Early Times is a brand that can be dated all the way back to 1860. Just stop and think about that. In 1860 Florida, Alabama, Georgia, Louisiana, Texas, Mississippi, and South Carolina seceded from the union and formed the Confederate States of America. So to say that this brand has been around for a long time would be an understatement. They remained in production until prohibition was passed in 1918.
During prohibition only six distilleries were allowed to continue producing whiskey for medicinal purposes. Brown – Forman was one of the distilleries lucky enough to be granted the medical exemption, and in 1923 they purchased the brand and bourbon stocks from Early Times. Brown-Forman has owned the brand since that time, and has seen varying degrees of success with it. During a period in the 1950’s Early Times was actually the #1 Kentucky bourbon in the U.S.
As bourbon began to fall out of favor with consumers the Early Times brand fell by the way side and became a whiskey that was looked down on as being low quality and even lost the ability to call itself bourbon. Fast forward to 2017 and Brown-Forman released Early Times Bottled in Bond to great fanfare (read my review here), and began talking about resurrecting the storied brand.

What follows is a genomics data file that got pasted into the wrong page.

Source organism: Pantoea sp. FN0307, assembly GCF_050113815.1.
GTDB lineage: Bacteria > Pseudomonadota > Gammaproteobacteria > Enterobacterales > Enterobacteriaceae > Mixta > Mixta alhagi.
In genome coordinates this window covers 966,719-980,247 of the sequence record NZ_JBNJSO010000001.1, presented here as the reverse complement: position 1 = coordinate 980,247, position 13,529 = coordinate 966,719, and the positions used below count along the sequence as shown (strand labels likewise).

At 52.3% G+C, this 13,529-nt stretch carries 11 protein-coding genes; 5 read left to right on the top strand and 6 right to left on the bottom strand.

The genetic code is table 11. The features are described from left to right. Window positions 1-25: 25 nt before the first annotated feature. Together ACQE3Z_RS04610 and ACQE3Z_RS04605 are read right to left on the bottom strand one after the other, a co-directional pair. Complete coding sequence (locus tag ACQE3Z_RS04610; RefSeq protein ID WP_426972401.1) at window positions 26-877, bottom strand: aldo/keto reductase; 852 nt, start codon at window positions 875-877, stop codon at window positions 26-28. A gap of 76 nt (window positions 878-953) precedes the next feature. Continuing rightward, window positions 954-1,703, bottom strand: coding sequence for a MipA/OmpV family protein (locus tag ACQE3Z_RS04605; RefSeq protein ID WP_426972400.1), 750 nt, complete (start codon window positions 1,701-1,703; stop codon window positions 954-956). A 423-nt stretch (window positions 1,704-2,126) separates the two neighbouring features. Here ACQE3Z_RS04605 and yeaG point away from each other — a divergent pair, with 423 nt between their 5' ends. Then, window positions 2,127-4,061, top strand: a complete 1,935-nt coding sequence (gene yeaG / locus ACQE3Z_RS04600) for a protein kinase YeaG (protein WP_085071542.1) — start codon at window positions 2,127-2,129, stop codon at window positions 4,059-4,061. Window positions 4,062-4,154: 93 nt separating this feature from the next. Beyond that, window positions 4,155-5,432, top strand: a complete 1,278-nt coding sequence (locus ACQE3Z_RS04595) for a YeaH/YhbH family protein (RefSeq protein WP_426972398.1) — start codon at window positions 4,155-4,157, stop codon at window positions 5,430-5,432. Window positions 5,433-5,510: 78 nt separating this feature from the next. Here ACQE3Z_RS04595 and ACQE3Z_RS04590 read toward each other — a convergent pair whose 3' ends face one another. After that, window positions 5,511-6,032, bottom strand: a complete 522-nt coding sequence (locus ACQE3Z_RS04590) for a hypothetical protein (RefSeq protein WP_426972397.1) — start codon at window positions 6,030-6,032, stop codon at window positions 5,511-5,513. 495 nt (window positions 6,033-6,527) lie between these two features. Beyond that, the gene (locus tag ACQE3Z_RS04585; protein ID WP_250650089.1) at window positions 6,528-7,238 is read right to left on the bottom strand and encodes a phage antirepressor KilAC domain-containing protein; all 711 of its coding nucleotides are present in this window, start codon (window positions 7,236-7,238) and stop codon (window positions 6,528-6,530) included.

Today it was announced that Brown-Forman has sold the early times brand to Sazerac. So what does that mean for the brand? Obviously first and foremost the whiskey in the bottle will be changing. The deal to purchase the brand most likely including some stock of what is currently being bottled as Early Times Bottled in Bond, but that stock will be exhausted and will be replaced with stock from most likely the Barton 1792 Distillery. What will this mean for quality? There is no way of really knowing. Beyond that I would imagine several brand extensions coming in the next few years. That has been Sazerac’s MO in recent years as they have expanded the 1792 and Weller lines, and plan on doing the same with the Benchmark brand this year. Barton is sitting on a stockpile of 12 year plus bourbon that they have sourcing out to people as well. It would make a lot of sense for them to use some of that stock to release a highly aged Early Times label at a premium price. All in all I would say this is a good pick up by Sazerac, and will be good for the Early Times brand in the long term. Brown-Forman has resurrected the brand from the ashes, and Sazerac has the marketing juice to really make this brand fly.